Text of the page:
The peer at the centre of a sexual harassment row has returned to the House of Lords.

Lord Rennard has been seen sitting in the chamber for what is thought to be the first time since he was suspended by the Liberal Democrats.

The party's former chief executive sat on the back row of the Lib Dem benches alongside Baroness Tonge, who was forced out of the party over comments she made about Israel.

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Lord Rennard was suspended on January 20 pending an investigation into whether he had brought the party into disrepute by failing to apologise to women who made complaints against him.

A QC's inquiry into the allegations concluded that the women's claims were credible but there was insufficient evidence to bring disciplinary charges, and suggested that the peer should apologise to them.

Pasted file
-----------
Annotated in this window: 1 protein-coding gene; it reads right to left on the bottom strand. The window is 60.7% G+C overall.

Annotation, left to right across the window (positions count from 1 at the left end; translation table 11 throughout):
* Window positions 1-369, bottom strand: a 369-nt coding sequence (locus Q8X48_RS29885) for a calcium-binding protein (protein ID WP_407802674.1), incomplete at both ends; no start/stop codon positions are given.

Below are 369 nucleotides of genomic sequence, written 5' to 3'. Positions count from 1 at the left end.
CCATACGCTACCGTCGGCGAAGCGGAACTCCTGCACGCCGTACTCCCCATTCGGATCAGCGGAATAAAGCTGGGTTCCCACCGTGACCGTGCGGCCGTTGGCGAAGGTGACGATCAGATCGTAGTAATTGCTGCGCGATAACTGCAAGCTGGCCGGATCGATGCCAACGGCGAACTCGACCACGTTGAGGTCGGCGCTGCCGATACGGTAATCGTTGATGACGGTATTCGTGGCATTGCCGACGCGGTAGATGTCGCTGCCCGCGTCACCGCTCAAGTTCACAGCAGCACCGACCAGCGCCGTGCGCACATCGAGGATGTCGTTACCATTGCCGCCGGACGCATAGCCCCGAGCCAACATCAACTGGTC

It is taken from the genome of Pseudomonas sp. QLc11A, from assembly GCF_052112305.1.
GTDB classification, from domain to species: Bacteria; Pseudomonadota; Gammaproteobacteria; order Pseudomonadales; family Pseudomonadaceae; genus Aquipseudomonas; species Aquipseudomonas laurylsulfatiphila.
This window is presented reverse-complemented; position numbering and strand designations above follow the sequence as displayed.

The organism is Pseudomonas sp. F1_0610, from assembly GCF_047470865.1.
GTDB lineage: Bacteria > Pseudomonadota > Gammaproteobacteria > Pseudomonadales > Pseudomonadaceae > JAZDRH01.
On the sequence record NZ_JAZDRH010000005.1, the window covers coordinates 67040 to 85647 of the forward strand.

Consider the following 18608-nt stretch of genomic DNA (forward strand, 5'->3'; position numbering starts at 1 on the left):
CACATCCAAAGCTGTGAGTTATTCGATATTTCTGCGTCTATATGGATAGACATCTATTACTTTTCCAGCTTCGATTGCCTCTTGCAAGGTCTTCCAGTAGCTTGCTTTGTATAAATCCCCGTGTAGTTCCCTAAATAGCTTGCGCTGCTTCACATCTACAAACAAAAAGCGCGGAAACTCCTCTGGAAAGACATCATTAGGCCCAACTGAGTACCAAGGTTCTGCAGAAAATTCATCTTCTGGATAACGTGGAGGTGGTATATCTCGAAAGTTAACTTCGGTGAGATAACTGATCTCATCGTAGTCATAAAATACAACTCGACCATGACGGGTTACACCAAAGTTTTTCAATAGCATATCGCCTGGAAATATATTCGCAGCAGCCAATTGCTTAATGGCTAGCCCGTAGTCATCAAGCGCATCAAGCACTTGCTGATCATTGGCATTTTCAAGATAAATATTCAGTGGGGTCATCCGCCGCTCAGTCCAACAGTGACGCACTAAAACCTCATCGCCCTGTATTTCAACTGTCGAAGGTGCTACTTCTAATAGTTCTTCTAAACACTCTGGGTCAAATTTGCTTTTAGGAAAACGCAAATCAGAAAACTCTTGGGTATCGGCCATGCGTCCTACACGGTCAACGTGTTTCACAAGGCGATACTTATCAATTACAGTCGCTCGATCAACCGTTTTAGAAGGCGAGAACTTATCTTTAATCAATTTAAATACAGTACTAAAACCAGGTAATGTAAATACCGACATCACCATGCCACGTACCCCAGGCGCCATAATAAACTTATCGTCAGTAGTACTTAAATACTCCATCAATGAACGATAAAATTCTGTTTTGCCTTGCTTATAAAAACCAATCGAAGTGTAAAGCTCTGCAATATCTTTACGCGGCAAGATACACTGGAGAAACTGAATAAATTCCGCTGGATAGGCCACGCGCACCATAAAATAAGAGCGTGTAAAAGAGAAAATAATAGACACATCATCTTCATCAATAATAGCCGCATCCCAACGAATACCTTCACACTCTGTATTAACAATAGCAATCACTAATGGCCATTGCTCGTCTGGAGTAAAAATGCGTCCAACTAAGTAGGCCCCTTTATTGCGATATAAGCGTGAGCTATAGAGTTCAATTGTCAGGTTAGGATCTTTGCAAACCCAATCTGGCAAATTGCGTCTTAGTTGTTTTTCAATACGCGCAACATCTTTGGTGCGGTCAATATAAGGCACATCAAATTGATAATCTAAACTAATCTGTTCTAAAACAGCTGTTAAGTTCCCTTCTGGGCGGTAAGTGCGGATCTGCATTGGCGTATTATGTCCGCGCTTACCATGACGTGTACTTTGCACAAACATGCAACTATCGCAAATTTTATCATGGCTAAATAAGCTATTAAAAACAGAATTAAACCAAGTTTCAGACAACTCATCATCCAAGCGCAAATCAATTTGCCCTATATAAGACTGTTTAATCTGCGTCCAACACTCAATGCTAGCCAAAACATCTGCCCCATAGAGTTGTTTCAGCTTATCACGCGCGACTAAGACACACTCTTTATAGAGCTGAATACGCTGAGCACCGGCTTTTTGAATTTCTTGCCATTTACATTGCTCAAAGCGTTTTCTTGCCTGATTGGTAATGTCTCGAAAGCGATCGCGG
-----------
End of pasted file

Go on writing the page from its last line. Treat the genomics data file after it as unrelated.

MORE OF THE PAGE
On the day the suspension was announced, Lord Rennard was widely expected to take his seat in the Lords in what would have been interpreted as defiance of the wishes of his party leader Nick Clegg, who has insisted he must apologise before he can regain the whip.

But he failed to turn up after issuing a statement citing ill-health and threatening to take legal action against the party.

While Lord Rennard is suspended by the party, there is nothing to stop him sitting or speaking in the Lords and claiming the £300 daily allowance all peers are entitled to.

By sitting at the back of the Lib Dem block in the Upper House, Lord Rennard has followed the precedent of most peers kicked out by their parties, including expenses cheats such as Lord Taylor of Warwick and Baroness Uddin, who continue to sit on the same benches as their former colleagues.